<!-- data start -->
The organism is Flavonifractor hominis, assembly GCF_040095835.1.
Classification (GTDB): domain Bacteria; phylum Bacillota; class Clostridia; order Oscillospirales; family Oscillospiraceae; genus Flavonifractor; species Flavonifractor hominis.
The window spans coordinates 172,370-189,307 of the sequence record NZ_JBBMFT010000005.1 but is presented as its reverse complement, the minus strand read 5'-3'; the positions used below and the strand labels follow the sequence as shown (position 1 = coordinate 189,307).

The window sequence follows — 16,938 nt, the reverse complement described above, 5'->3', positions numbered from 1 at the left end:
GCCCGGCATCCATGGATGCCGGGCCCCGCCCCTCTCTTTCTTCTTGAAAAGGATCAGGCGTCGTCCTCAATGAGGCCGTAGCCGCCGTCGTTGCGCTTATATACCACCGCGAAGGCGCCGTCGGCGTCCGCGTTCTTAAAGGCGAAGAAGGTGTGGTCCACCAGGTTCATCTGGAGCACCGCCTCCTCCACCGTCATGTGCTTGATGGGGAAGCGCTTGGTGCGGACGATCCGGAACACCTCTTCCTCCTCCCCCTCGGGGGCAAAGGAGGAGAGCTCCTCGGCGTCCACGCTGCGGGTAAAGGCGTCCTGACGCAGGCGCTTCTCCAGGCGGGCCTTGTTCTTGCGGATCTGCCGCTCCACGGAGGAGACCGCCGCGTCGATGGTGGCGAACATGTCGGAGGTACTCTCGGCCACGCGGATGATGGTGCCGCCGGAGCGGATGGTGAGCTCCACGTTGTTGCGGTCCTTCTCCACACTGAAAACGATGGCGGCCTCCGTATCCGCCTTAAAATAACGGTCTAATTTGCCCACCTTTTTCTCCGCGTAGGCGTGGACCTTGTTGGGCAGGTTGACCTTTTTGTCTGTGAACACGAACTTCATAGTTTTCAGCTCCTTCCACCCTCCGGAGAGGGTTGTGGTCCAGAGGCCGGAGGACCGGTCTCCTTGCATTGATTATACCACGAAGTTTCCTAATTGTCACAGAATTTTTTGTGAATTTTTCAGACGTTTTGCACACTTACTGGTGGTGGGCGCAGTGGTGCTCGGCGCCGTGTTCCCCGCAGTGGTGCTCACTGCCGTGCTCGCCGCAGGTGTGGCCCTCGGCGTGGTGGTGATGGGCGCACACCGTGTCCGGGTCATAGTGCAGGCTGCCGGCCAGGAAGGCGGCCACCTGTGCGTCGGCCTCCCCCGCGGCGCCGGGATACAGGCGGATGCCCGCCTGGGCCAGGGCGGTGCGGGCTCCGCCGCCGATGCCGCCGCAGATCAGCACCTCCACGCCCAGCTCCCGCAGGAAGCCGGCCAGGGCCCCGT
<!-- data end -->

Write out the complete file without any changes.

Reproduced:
The organism is Flavonifractor hominis, assembly GCF_040095835.1.
Classification (GTDB): domain Bacteria; phylum Bacillota; class Clostridia; order Oscillospirales; family Oscillospiraceae; genus Flavonifractor; species Flavonifractor hominis.
The window spans coordinates 172,370-189,307 of the sequence record NZ_JBBMFT010000005.1 but is presented as its reverse complement, the minus strand read 5'-3'; the positions used below and the strand labels follow the sequence as shown (position 1 = coordinate 189,307).

The window sequence follows — 16,938 nt, the reverse complement described above, 5'->3', positions numbered from 1 at the left end:
GCCCGGCATCCATGGATGCCGGGCCCCGCCCCTCTCTTTCTTCTTGAAAAGGATCAGGCGTCGTCCTCAATGAGGCCGTAGCCGCCGTCGTTGCGCTTATATACCACCGCGAAGGCGCCGTCGGCGTCCGCGTTCTTAAAGGCGAAGAAGGTGTGGTCCACCAGGTTCATCTGGAGCACCGCCTCCTCCACCGTCATGTGCTTGATGGGGAAGCGCTTGGTGCGGACGATCCGGAACACCTCTTCCTCCTCCCCCTCGGGGGCAAAGGAGGAGAGCTCCTCGGCGTCCACGCTGCGGGTAAAGGCGTCCTGACGCAGGCGCTTCTCCAGGCGGGCCTTGTTCTTGCGGATCTGCCGCTCCACGGAGGAGACCGCCGCGTCGATGGTGGCGAACATGTCGGAGGTACTCTCGGCCACGCGGATGATGGTGCCGCCGGAGCGGATGGTGAGCTCCACGTTGTTGCGGTCCTTCTCCACACTGAAAACGATGGCGGCCTCCGTATCCGCCTTAAAATAACGGTCTAATTTGCCCACCTTTTTCTCCGCGTAGGCGTGGACCTTGTTGGGCAGGTTGACCTTTTTGTCTGTGAACACGAACTTCATAGTTTTCAGCTCCTTCCACCCTCCGGAGAGGGTTGTGGTCCAGAGGCCGGAGGACCGGTCTCCTTGCATTGATTATACCACGAAGTTTCCTAATTGTCACAGAATTTTTTGTGAATTTTTCAGACGTTTTGCACACTTACTGGTGGTGGGCGCAGTGGTGCTCGGCGCCGTGTTCCCCGCAGTGGTGCTCACTGCCGTGCTCGCCGCAGGTGTGGCCCTCGGCGTGGTGGTGATGGGCGCACACCGTGTCCGGGTCATAGTGCAGGCTGCCGGCCAGGAAGGCGGCCACCTGTGCGTCGGCCTCCCCCGCGGCGCCGGGATACAGGCGGATGCCCGCCTGGGCCAGGGCGGTGCGGGCTCCGCCGCCGATGCCGCCGCAGATCAGCACCTCCACGCCCAGCTCCCGCAGGAAGCCGGCCAGGGCCCCGT